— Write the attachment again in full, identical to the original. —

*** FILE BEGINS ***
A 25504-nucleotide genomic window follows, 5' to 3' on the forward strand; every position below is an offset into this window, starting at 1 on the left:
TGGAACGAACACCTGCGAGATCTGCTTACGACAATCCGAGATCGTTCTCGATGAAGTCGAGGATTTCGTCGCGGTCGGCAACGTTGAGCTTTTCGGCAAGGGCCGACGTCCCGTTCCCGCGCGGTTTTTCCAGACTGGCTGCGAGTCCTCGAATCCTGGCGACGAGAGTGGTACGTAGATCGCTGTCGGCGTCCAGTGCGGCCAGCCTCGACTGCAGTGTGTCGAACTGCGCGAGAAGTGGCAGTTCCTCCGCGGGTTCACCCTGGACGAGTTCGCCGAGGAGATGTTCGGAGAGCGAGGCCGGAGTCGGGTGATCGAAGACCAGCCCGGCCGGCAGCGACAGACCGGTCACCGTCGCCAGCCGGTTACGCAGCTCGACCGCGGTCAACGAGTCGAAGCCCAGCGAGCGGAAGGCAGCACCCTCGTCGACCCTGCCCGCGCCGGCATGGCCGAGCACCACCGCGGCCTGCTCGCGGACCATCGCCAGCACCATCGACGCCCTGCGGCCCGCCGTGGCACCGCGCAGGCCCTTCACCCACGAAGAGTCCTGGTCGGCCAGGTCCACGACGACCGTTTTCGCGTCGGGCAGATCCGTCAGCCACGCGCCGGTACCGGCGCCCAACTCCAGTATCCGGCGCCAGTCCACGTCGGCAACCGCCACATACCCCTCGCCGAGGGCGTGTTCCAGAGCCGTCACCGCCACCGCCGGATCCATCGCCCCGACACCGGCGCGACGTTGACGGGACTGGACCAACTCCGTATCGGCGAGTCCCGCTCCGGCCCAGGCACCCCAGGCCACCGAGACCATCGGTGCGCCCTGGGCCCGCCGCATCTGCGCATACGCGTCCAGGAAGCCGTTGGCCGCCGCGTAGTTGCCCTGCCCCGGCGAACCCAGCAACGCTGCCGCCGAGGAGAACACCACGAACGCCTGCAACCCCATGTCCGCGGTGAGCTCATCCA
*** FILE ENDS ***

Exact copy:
A 25504-nucleotide genomic window follows, 5' to 3' on the forward strand; every position below is an offset into this window, starting at 1 on the left:
TGGAACGAACACCTGCGAGATCTGCTTACGACAATCCGAGATCGTTCTCGATGAAGTCGAGGATTTCGTCGCGGTCGGCAACGTTGAGCTTTTCGGCAAGGGCCGACGTCCCGTTCCCGCGCGGTTTTTCCAGACTGGCTGCGAGTCCTCGAATCCTGGCGACGAGAGTGGTACGTAGATCGCTGTCGGCGTCCAGTGCGGCCAGCCTCGACTGCAGTGTGTCGAACTGCGCGAGAAGTGGCAGTTCCTCCGCGGGTTCACCCTGGACGAGTTCGCCGAGGAGATGTTCGGAGAGCGAGGCCGGAGTCGGGTGATCGAAGACCAGCCCGGCCGGCAGCGACAGACCGGTCACCGTCGCCAGCCGGTTACGCAGCTCGACCGCGGTCAACGAGTCGAAGCCCAGCGAGCGGAAGGCAGCACCCTCGTCGACCCTGCCCGCGCCGGCATGGCCGAGCACCACCGCGGCCTGCTCGCGGACCATCGCCAGCACCATCGACGCCCTGCGGCCCGCCGTGGCACCGCGCAGGCCCTTCACCCACGAAGAGTCCTGGTCGGCCAGGTCCACGACGACCGTTTTCGCGTCGGGCAGATCCGTCAGCCACGCGCCGGTACCGGCGCCCAACTCCAGTATCCGGCGCCAGTCCACGTCGGCAACCGCCACATACCCCTCGCCGAGGGCGTGTTCCAGAGCCGTCACCGCCACCGCCGGATCCATCGCCCCGACACCGGCGCGACGTTGACGGGACTGGACCAACTCCGTATCGGCGAGTCCCGCTCCGGCCCAGGCACCCCAGGCCACCGAGACCATCGGTGCGCCCTGGGCCCGCCGCATCTGCGCATACGCGTCCAGGAAGCCGTTGGCCGCCGCGTAGTTGCCCTGCCCCGGCGAACCCAGCAACGCTGCCGCCGAGGAGAACACCACGAACGCCTGCAACCCCATGTCCGCGGTGAGCTCATCCA